WHEN the Japanese "disaster architect" Shigeru Ban offered to design, pro bono, a temporary "Cardboard Cathedral" for Christchurch after an earthquake struck two years ago, it seemed God really was on the side of the shattered New Zealand city after all.
The quake claimed 185 lives and badly damaged the city's landmark, 19th-century Christ Church Cathedral, once the principal place of worship for Anglicans and the city's most recognisable tourism symbol.
But as Christchurch embarks on its multi-billion-dollar rebuild, an unholy debate has erupted about the virtues of the project.
Critics believe the funds being spent on the building should be allocated to the restoration of the original cathedral, now a forlorn, broken shell in Christchurch's no-go zone.
And New Zealand's High Court last year ruled it may not be legal for the Anglican diocese to use money from its insurance payout to fund the interim cathedral.
Ban's remarkable church, to be made of nearly 100 cardboard tubes - giant "loo paper rolls" as one local dubbed them - is intended to be a transitional venue for religious services as well as providing conference space for the tourism-dependent city.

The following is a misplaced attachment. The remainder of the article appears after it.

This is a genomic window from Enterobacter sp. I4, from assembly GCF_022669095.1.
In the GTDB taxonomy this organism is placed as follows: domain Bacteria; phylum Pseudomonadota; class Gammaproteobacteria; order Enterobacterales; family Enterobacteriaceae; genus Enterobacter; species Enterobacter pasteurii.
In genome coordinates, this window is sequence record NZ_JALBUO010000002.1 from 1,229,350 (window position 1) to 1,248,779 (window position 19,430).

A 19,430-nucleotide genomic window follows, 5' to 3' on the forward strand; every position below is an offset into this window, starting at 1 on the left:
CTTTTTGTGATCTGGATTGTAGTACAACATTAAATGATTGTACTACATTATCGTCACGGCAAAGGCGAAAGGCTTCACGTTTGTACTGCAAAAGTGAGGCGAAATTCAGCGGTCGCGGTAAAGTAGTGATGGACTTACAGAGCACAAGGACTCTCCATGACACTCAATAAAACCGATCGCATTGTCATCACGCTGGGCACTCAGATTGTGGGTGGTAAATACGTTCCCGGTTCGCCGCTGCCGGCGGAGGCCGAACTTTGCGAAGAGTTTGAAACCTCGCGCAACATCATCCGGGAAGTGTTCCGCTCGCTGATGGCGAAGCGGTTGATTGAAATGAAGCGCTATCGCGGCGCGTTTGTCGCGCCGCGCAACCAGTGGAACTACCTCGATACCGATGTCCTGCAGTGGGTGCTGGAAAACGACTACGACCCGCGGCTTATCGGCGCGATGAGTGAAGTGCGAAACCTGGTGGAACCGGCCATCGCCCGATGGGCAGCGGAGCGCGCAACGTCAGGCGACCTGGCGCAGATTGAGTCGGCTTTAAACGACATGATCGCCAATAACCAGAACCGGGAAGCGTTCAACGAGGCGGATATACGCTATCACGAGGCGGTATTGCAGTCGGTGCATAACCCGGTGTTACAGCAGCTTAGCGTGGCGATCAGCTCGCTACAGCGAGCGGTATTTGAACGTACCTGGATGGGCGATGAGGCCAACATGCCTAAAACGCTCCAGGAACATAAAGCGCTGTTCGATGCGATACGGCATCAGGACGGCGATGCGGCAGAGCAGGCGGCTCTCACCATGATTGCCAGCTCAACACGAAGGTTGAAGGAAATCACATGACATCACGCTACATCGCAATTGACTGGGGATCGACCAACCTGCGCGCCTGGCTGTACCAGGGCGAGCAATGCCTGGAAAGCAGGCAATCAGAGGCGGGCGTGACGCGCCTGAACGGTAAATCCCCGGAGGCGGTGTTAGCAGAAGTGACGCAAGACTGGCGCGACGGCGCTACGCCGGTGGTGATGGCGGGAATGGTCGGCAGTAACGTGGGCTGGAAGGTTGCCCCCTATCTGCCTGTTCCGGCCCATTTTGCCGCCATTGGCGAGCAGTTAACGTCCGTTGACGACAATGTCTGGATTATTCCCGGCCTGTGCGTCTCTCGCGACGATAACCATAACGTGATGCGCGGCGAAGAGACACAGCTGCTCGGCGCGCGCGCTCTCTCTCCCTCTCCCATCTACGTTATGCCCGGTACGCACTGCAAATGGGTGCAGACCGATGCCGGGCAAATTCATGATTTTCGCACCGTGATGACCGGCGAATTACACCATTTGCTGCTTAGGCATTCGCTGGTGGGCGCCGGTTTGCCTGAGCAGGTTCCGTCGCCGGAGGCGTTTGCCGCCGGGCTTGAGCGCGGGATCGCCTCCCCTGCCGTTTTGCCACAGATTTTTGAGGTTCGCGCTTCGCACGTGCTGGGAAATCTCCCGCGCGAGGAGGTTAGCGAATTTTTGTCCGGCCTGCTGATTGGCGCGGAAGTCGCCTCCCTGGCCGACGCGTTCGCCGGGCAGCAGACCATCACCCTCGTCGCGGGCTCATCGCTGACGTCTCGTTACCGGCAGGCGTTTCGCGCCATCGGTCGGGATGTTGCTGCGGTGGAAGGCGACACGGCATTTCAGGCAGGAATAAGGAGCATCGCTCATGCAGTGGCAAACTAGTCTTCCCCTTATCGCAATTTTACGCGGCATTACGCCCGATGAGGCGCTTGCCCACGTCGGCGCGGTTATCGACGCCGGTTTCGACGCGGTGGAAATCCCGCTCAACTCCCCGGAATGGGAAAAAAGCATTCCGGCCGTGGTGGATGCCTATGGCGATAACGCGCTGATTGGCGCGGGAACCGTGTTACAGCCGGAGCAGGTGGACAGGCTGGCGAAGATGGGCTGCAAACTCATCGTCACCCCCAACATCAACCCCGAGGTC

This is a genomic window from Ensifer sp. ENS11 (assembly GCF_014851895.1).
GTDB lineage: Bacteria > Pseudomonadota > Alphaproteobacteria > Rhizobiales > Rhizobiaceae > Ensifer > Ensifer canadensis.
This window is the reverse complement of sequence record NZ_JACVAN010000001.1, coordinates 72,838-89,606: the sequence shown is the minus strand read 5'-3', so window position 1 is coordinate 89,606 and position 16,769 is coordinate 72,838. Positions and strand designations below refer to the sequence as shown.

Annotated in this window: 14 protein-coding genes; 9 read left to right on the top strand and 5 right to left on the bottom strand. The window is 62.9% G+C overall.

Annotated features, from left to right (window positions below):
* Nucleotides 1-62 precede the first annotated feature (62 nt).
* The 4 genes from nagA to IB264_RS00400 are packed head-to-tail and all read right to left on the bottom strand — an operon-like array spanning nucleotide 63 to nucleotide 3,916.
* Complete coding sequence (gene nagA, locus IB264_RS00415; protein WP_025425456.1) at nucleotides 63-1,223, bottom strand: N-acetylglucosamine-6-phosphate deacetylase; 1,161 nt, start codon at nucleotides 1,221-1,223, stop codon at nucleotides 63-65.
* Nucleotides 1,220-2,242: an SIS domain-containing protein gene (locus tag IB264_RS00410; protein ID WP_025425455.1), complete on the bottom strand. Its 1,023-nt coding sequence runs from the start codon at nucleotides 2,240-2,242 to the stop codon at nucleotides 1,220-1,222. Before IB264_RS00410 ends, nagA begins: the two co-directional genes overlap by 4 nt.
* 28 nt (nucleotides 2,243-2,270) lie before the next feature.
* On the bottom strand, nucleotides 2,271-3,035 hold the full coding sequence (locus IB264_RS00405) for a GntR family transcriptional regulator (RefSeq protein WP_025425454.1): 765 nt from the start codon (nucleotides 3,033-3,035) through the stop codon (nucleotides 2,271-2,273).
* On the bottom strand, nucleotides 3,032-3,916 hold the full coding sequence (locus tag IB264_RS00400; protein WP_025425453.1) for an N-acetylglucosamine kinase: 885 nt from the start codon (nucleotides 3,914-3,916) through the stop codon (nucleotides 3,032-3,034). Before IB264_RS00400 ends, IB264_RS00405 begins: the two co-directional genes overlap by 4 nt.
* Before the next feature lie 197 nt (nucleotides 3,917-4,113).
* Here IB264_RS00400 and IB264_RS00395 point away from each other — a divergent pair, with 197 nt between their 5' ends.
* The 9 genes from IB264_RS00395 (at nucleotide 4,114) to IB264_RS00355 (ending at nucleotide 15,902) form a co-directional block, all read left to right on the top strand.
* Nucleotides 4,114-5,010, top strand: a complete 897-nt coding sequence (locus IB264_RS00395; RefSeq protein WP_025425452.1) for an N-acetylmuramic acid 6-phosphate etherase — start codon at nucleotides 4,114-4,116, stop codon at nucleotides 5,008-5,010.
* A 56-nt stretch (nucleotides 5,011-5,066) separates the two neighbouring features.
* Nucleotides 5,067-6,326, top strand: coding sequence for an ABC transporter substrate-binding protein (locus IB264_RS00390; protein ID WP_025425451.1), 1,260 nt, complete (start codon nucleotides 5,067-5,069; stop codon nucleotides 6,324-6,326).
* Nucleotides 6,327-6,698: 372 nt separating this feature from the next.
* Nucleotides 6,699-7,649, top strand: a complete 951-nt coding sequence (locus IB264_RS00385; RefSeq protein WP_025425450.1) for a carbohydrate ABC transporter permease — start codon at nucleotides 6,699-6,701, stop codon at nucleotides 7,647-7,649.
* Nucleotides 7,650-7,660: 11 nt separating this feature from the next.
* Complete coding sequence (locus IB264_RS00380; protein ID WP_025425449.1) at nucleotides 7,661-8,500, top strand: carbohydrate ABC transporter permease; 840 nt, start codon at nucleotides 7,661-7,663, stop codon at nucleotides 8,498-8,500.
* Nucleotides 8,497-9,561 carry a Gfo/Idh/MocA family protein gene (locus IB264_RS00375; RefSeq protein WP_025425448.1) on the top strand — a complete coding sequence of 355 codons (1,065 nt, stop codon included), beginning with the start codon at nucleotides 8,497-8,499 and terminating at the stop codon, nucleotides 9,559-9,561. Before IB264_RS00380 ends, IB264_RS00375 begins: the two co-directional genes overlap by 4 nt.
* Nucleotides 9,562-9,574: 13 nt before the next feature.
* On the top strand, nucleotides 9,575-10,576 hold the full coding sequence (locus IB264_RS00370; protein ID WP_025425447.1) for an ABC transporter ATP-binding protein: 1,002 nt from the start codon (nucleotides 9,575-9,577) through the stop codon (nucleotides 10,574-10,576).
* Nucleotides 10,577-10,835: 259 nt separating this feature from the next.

The head of the Christchurch diocese, Bishop Victoria Matthews, defends the decision to build the Cardboard Cathedral, since restoring the bricks-and-mortar cathedral, or building a new one, "doesn't happen overnight".
"[The Cardboard Cathedral] is a remarkably sophisticated building," she says. "It's more than just a simple A-frame … Worship is what we're all about. But when you have a city that has gone through what Christchurch has gone through there was a great desire to give a gift of hope."
Ban has also designed buildings for quake-affected communities in Japan and Taiwan.
Work continues on his "fast-build" cathedral opposite the levelled site of the CTV Building in Christchurch, where most of the quake fatalities occurred. It's due for completion at Easter.
Ban's cardboard tubes have been strengthened as a cautionary measure against another quake. The relatively inexpensive tubes then will be protected from the elements by polycarbonate sheeting.
The budget for the building was $NZ5.3 million ($4.3 million), to be partly funded by $NZ4 million of insurance money, but the cost has risen to $NZ5.9 million. Bishop Matthews is hoping for divine intervention from across the ditch. In the meantime, a fortune has been saved on architect fees as Ban is only charging his travel costs.
Donations towards the cathedral can be made at cardboardcathedral.org.nz. The writer was a guest of Christchurch and Canterbury Tourism and Air New Zealand.